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Daiichi Sankyo in Talks with AstraZeneca on Virus Vaccine Supply in Japan

The company logo for pharmaceutical company AstraZeneca is displayed on a screen on the floor at the New York Stock Exchange (NYSE) in New York, U.S., April 8, 2019. REUTERS/Brendan McDermid

The company logo for pharmaceutical company AstraZeneca is displayed on a screen on the floor at the New York Stock Exchange (NYSE) in New York, U.S., April 8, 2019. REUTERS/Brendan McDermid

Chief Cabinet Secretary Yoshihide Suga said earlier on Friday that the government is supporting domestic vaccine development but is also in negotiations with other parties.

  • Reuters Tokyo
  • Last Updated: June 26, 2020, 2:48 PM IST
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Daiichi Sankyo Co is in discussions to provide supplies of a potential coronavirus vaccine now being developed by AstraZeneca Plc and the University of Oxford for use in Japan.

The discussion follows a flurry of supply deals signed by the British drug maker for its experimental COVID-19 vaccine as it ramps up efforts for wider trials of the potential treatment.

Daiichi Sankyo said in a statement on Friday that one of its subsidiaries would receive undiluted solution of the vaccine and then carry out formulation procedures, packaging, and storage in Japan. AstraZeneca said separately that it is in talks with the Japanese government on supplies of the potential vaccine, known as AZD1222.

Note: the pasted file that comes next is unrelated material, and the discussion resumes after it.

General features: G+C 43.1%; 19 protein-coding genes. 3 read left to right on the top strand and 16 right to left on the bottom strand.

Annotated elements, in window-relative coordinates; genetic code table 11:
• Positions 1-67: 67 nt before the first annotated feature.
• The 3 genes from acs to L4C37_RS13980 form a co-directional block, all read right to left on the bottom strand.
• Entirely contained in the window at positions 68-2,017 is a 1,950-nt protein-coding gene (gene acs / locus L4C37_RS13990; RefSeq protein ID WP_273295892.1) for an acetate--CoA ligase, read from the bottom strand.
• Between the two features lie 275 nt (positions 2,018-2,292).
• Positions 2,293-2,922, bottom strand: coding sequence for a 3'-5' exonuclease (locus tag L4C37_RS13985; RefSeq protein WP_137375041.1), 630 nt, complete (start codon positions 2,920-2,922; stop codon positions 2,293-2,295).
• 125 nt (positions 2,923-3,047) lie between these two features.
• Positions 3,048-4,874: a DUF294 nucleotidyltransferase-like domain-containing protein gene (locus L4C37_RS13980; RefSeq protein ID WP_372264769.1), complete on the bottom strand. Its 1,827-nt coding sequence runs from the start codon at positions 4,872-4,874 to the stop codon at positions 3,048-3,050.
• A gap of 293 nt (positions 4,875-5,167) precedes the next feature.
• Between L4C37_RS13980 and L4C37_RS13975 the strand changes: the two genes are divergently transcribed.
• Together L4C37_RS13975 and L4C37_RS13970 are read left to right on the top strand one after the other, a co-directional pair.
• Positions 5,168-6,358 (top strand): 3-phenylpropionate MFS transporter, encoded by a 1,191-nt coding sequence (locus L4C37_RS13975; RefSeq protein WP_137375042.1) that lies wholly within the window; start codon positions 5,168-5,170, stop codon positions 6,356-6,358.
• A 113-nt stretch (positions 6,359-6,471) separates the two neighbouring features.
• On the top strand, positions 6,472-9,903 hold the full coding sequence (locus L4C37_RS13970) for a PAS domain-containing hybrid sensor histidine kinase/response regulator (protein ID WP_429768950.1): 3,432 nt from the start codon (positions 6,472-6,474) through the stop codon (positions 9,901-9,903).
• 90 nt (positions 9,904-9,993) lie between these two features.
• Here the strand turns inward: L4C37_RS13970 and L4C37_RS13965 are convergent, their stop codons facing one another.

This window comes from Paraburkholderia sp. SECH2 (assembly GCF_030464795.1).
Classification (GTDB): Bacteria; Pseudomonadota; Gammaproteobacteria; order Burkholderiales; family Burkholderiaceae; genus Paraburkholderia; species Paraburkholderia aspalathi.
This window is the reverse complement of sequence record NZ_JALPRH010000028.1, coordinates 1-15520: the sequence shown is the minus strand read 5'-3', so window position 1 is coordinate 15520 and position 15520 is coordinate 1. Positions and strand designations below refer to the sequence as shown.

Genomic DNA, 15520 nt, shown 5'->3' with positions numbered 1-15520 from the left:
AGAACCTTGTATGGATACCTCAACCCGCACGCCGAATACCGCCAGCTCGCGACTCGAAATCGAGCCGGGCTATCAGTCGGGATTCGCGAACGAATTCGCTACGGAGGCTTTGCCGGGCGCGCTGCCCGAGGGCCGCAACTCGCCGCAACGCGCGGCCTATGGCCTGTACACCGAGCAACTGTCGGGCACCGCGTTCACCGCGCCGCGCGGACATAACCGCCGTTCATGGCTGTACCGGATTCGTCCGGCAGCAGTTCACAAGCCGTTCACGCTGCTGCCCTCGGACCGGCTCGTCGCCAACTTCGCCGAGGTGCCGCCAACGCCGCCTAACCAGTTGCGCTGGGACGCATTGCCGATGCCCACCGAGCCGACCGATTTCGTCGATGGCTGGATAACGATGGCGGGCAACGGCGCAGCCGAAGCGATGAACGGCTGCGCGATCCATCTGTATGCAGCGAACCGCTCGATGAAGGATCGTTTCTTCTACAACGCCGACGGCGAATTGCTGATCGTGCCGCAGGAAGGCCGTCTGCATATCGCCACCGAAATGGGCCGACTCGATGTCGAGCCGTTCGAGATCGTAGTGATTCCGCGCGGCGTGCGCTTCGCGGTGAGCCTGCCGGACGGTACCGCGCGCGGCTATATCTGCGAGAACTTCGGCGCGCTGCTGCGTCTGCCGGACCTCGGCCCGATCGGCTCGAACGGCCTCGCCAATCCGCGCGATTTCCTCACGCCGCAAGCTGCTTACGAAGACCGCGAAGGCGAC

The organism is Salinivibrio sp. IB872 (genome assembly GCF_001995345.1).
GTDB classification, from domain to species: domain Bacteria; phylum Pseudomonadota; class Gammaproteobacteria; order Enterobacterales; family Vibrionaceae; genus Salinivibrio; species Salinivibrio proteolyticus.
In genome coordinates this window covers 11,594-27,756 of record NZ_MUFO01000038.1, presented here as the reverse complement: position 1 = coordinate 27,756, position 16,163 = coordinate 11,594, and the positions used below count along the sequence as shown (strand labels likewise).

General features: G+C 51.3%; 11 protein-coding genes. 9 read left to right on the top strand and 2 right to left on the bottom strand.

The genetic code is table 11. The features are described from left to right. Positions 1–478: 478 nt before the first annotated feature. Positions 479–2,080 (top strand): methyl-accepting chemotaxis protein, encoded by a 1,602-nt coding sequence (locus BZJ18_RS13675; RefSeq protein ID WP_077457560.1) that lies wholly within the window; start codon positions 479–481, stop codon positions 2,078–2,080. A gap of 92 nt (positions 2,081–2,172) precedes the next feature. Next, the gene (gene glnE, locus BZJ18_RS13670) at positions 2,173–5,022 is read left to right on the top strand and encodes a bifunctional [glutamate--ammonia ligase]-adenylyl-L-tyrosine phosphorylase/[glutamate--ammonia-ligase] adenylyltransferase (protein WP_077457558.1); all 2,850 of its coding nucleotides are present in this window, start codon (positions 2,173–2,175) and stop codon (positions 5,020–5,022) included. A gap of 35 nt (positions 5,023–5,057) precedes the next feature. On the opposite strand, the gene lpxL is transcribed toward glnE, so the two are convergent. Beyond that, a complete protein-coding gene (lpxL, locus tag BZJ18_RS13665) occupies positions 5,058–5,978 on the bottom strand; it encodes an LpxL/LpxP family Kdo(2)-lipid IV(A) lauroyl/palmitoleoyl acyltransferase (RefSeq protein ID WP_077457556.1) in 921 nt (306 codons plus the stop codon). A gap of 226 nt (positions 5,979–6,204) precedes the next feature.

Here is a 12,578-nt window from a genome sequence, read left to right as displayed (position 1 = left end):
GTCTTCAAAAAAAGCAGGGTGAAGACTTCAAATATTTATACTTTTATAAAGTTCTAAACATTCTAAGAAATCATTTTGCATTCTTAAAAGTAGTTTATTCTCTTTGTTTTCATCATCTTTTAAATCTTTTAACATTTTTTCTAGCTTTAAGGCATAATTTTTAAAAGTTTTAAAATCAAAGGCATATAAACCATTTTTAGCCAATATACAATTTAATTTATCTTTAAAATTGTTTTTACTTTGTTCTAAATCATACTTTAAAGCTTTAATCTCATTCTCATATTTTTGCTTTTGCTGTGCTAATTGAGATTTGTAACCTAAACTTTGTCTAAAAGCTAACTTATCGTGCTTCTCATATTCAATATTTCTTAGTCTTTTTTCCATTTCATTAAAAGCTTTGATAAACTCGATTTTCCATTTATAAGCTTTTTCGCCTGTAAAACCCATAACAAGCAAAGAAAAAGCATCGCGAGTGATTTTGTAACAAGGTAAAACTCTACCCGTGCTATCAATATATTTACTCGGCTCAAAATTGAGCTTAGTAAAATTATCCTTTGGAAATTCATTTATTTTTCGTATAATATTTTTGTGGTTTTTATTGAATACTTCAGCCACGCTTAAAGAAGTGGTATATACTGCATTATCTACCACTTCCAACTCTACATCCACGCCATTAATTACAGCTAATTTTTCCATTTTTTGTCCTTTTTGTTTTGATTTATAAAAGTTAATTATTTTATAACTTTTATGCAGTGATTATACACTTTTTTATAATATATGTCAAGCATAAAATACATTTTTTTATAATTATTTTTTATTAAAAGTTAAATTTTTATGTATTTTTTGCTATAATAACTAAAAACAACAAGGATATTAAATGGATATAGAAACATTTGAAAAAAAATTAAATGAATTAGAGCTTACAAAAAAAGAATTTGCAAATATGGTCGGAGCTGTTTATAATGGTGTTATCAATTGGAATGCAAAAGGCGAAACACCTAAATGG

Chief Cabinet Secretary Yoshihide Suga said earlier on Friday that the government is supporting domestic vaccine development but is also in negotiations with other parties.

"In any event, the government will work hard to ensure that Japan has the vaccines it needs," Suga said.

In Japan, AnGes Inc and Osaka University are working on a DNA vaccine for the novel coronavirus. Shionogi & Co is working on a recombinant protein type, while the University of Tokyo and Daiichi Sankyo are developing an mRNA version.

AstraZeneca has doubled manufacturing and supply capacity for its potential vaccine to over 2 billion doses.

There are currently no approved vaccines or treatments for the illness caused by the new coronavirus, but about a dozen vaccines from more than 100 candidates globally are being tested in humans.

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